The withdrawal of US forces from Afghanistan last month has spurred discussions around the purpose of a war many Americans had hadn't talked out since it began 20 years ago. Since August of this year, cable news has dedicated more time to covering the region than in the prior 5 years combined.
Almost as unheard in the din of armchair military strategists and performative outrage are the stories of the men and women who served there.
In the first of a four-part series on America's longest war, I spoke with Benari Poulten, an old friend of mine from Boston's stand-up comedy scene. In addition to being an Emmy-nominated writer and producer, Benari is a Master Sergeant in the US Army Reserve and served in Iraq, Afghanistan, and Guantanomo Bay.
In this episode we discuss his experience in Afghanistan, his general frustrations with the way his fellow countrymen have reacted to the winding down of a war they forgot was going on, and open up two larger themes that will come up in subsequent episodes.
You can listen to the full episode via the player below, or via your favorite podcast player here.
Benari arrived in Kandahar shortly after the killing of Osama bin Laden, a point when many of America's coalition partners felt the mission had been achieved and began winding down operations. During his tour, he watched the mission change from one focused on fighting Al Qaeda to one focused on building economic and political stability.
This mission, of course, turned into a 10 year game of "wait and see", with the American military continuing to send people and resources to the country and the American people continuing to let the war drift further out of the public consciousness.
This was one of the greatest frustrations Benari expressed during our conversation. While the vets returning from Afghanistan received far better treatment than those returning from Vietnam, they also returned home to a population that didn't know the war was going on. There were no tax hikes, no supply shortages, and no one's friends or loved ones were being drafted to serve.
The lack of shared sacrifice was only worsened by people who chose to remember the war to express outrage over the withdrawal.
During our conversation, two things became clear that will continue to be topics of discussion in upcoming episodes:
The first is the use of the US military as an extension of, and sometimes a replacement for, foreign policy. Americans are naturally optimistic, and since World War 2 that optimism has been channeled into a philosophy that there's no problem that can't be fixed by sending troops, planes, and other things designed to break stuff. With a 20-year military engagement resulting in a transfer of power to the same people who held the region prior, this philosophy may have finally met its end.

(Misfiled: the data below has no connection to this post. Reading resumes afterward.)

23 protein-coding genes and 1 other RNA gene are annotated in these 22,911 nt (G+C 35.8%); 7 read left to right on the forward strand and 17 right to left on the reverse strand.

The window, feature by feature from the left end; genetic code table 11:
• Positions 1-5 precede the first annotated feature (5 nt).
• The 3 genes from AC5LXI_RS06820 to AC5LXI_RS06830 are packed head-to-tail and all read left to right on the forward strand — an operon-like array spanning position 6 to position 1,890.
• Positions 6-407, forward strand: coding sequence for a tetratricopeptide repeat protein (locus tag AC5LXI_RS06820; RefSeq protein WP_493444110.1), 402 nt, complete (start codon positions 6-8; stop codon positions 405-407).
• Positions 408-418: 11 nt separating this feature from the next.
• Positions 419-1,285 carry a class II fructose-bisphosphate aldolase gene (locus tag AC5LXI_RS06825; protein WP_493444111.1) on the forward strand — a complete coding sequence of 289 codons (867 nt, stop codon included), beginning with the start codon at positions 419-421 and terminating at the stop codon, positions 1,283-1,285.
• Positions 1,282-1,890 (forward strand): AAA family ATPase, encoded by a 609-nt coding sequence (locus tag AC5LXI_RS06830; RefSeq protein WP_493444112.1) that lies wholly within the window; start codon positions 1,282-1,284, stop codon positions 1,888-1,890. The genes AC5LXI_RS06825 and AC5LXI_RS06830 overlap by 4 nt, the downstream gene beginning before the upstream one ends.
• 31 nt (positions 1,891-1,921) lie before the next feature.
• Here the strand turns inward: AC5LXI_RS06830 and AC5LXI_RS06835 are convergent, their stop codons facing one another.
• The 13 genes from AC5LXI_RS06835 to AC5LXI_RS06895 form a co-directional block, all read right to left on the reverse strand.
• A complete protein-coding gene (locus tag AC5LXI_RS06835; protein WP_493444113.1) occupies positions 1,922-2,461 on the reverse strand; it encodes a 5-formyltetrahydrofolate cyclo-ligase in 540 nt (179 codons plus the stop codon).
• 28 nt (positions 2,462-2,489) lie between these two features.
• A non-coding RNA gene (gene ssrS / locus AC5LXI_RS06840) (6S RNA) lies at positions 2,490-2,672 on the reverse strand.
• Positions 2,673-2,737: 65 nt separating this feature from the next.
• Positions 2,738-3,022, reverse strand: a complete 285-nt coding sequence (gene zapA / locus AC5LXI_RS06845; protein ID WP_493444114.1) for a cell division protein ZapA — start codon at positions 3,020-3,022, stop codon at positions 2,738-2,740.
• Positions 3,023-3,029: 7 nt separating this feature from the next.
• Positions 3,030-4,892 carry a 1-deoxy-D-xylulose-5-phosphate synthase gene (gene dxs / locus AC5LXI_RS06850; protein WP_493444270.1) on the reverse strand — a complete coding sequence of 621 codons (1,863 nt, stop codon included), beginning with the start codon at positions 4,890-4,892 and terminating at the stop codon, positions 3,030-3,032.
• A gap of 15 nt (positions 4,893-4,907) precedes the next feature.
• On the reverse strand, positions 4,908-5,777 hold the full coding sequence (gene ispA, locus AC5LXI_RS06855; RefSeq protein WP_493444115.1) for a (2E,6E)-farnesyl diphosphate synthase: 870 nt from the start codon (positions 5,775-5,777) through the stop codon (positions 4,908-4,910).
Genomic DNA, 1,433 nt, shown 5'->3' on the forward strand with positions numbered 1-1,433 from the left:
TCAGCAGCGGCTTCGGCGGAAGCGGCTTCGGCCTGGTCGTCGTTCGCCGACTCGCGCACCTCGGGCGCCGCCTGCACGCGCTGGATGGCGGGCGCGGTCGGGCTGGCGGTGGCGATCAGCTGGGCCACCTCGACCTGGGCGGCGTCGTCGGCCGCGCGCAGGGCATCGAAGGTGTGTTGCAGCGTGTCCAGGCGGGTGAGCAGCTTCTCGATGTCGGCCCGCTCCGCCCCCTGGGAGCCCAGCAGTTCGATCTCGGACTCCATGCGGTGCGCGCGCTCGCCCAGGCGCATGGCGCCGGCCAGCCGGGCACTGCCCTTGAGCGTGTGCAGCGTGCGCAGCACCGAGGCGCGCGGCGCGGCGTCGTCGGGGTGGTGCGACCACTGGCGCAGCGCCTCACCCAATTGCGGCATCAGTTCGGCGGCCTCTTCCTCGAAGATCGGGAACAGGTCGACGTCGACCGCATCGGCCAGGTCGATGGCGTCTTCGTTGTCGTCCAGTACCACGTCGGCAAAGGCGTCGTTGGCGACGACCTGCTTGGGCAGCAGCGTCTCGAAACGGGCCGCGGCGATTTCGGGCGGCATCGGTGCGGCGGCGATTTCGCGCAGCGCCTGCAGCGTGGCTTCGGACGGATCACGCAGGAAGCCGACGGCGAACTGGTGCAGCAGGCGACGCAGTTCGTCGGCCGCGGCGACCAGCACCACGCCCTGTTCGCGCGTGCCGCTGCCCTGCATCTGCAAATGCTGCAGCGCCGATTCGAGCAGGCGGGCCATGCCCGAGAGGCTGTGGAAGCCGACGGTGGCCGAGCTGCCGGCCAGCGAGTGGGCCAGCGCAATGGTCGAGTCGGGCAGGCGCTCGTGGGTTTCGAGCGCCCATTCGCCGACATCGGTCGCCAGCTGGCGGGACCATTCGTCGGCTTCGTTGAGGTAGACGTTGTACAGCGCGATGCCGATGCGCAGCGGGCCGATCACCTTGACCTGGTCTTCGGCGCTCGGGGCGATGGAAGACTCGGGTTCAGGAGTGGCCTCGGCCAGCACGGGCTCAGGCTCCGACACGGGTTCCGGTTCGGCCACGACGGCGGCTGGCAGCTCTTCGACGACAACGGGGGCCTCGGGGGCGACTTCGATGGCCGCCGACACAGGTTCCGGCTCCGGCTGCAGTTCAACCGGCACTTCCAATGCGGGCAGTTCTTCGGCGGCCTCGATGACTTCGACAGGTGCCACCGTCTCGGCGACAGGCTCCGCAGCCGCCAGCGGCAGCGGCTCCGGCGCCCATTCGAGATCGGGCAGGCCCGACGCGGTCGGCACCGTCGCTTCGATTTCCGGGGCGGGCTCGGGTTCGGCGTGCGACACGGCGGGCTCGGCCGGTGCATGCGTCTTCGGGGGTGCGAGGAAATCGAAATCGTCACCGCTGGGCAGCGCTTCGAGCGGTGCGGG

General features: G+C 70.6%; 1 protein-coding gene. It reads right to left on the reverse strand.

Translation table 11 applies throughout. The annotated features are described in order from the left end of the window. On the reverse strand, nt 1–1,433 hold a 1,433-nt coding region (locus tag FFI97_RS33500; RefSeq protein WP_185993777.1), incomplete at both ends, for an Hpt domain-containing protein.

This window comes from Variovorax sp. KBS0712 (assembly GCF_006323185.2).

The second is the concept of living with purpose. For Benari, enlisting in the military was a way to give back to society and help build a shared experience in a country that sorely lacked it. He found himself serving three tours of duty in a War on Terror started by people who sought purpose in violence.
As we look at America post-War on Terror, we see the same lack of purpose in other instances of political violence such as the storming of the US Capitol on January 6th. While poverty, disenfranchisement, and political repression are all cited as reasons for terrorism and political violence, the people who commit these acts are almost entirely unaffected by these problems.
After having a chance to reflect on what made Benari and others who served different from those mentioned above, the one factor that comes to mind is humility.
Those involved in the January 6th attack on the Capitol and 9/11 felt their one act of civil disobedience would trigger the change they desired. Benari, on the other hand, is part of a group of people who serve silently with the understanding the problem they're looking to fix may never be solved, but the cause is worthy enough to make a small contribution in the hope it helps.
As we'll explore in the next episode, the end of World War 2 made America high on its own supply, in a way. We'd just emerged as the most powerful nation in history with immense political, economic, and military power. We expressed this with a fairly muscular approach to foreign policy that's now left us indebted with fractured international alliances. The end of the war in Afghanistan may mark an end to this era, and give America an opportunity to find a more humble purpose.
Until then, here are two ways you can humbly give back: